The tech stack for this project also was a lot of fun using. For this project I am communicating with a long running Python process that exposes information via a socket that gives pickled output so I used the awesome library (https://github.com/kisielk/og-rek) I also had a lot of fun building the frontend in angularjs, angular-ui with browserify. In the end I was happy with all the tools I picked.


Thanks for making it. I'd like to give it a try some time. I certainly share your feeling about the awesomeness of fail2ban, as well as the slight awkwardness of interacting with it (I tried a couple of things with the client, but it felt rather awkward somehow. I'm not entirely sure why).

As a developer, the stack you're describing sounds great. As a sysadmin / devops, I'd be a little careful installing something with this level of component complexity on top of fail2ban. Ideally you'd want something very lean with as few moving parts as possible. (after all, if something goes wrong, you can end up locking yourself or your server).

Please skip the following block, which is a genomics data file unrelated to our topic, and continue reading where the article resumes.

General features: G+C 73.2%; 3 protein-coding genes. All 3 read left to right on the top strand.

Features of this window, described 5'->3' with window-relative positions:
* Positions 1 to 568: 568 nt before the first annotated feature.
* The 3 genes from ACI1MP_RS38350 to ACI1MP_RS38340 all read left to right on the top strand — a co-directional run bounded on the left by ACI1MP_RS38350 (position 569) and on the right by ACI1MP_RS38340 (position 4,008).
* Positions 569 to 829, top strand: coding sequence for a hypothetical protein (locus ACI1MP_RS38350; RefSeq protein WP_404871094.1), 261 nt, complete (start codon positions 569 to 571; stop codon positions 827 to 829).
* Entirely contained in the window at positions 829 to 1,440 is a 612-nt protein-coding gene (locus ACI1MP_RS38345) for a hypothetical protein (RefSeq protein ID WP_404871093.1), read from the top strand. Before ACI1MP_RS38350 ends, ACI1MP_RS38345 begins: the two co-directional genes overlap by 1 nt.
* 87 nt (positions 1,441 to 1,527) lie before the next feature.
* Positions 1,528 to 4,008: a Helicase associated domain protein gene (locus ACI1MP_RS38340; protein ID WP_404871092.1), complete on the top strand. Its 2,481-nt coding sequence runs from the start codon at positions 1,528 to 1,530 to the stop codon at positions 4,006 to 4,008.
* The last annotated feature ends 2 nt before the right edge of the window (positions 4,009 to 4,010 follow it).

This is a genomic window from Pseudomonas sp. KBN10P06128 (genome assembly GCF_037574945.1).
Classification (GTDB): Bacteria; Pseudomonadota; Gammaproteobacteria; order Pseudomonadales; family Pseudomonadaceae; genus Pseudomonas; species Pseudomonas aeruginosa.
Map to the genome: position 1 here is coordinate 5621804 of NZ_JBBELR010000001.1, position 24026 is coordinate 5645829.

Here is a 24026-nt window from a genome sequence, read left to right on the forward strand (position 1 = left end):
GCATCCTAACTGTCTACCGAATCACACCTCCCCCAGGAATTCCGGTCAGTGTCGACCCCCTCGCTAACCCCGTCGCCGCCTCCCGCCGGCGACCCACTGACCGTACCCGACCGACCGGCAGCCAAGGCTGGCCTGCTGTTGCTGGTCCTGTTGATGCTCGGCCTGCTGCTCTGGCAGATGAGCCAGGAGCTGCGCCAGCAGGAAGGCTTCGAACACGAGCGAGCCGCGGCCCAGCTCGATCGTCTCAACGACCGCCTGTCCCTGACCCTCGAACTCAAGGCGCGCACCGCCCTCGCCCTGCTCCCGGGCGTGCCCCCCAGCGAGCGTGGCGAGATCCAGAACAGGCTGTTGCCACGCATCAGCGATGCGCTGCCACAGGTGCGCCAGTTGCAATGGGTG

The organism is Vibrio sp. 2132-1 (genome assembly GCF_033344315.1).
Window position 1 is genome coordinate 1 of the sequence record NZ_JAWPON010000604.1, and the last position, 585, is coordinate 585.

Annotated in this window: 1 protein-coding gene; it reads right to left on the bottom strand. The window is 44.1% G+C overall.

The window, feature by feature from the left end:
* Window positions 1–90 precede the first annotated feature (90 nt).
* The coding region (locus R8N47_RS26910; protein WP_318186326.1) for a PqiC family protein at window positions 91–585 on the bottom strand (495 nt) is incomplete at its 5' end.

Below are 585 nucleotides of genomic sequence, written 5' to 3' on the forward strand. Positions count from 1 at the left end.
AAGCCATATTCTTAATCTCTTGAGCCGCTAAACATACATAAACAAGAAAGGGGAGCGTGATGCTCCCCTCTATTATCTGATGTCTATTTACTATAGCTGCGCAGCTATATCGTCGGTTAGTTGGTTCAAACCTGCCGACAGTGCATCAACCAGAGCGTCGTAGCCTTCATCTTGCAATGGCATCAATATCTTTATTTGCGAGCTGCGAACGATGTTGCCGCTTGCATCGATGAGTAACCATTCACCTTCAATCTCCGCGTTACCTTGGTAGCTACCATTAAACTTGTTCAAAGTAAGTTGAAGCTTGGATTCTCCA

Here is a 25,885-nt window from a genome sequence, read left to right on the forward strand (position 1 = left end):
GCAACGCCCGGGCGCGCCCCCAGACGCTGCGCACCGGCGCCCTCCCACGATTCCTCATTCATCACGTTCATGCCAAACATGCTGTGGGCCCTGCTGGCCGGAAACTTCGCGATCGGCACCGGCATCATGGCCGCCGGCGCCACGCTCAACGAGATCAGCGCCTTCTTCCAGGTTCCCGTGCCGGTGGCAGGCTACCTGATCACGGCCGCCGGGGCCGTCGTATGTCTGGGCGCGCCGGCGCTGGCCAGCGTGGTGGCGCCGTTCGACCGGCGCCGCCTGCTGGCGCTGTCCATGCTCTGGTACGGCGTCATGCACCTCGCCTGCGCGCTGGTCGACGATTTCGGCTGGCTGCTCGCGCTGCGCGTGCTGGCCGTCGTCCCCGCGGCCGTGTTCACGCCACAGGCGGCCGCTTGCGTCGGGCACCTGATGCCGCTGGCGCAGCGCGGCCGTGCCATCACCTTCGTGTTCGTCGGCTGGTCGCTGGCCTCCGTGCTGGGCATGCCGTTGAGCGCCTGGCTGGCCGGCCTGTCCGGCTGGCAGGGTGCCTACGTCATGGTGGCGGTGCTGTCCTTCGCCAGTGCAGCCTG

I defiantly hear your concern about there being lots of moving parts. I thought about having one monolithic platform that you could drop and run to help deployment ease. But after spending some time with Kibana and Elastic Search lately I was really inspired by having things decoupled, once you have that flexibility you can do lots of cool things.

Exactly what fail2ban needed: a web UI for people to exploit.